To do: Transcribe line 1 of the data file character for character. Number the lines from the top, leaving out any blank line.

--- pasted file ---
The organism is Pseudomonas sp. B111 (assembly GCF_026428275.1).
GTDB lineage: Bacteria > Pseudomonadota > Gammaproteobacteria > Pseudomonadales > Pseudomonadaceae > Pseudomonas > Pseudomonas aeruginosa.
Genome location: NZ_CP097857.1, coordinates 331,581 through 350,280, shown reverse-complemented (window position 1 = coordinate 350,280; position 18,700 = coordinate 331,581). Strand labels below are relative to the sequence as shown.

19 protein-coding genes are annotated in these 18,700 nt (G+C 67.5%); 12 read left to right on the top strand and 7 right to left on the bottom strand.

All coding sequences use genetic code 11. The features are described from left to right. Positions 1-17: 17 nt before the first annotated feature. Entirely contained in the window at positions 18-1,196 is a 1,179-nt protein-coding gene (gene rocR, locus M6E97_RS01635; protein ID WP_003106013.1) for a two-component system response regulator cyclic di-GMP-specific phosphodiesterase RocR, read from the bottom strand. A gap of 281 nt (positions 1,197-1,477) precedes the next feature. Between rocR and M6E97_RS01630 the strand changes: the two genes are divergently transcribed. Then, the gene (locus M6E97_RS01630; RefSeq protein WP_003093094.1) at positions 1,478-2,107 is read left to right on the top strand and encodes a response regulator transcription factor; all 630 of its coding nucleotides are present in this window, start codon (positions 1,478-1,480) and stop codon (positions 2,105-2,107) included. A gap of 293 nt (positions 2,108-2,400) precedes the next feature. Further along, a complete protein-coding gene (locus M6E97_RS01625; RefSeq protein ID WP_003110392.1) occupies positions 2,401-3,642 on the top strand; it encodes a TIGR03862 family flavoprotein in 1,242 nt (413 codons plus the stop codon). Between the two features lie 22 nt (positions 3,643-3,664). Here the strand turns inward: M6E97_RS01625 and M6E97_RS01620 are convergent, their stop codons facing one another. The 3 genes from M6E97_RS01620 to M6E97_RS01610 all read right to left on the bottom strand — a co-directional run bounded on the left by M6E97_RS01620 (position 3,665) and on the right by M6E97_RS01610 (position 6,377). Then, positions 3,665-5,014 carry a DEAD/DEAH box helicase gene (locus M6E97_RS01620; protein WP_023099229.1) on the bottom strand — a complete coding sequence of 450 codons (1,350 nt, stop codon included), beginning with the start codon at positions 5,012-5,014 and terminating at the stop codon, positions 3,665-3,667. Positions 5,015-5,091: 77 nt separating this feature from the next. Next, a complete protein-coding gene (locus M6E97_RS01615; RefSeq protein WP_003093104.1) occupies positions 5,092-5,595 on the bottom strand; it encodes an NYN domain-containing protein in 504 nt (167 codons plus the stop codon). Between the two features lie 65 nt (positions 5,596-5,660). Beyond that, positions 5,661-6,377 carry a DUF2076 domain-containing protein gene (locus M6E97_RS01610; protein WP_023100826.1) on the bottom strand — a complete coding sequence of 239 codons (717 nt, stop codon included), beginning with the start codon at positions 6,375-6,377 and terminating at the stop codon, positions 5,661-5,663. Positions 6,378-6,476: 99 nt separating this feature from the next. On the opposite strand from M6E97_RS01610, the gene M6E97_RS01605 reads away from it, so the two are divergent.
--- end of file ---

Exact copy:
The organism is Pseudomonas sp. B111 (assembly GCF_026428275.1).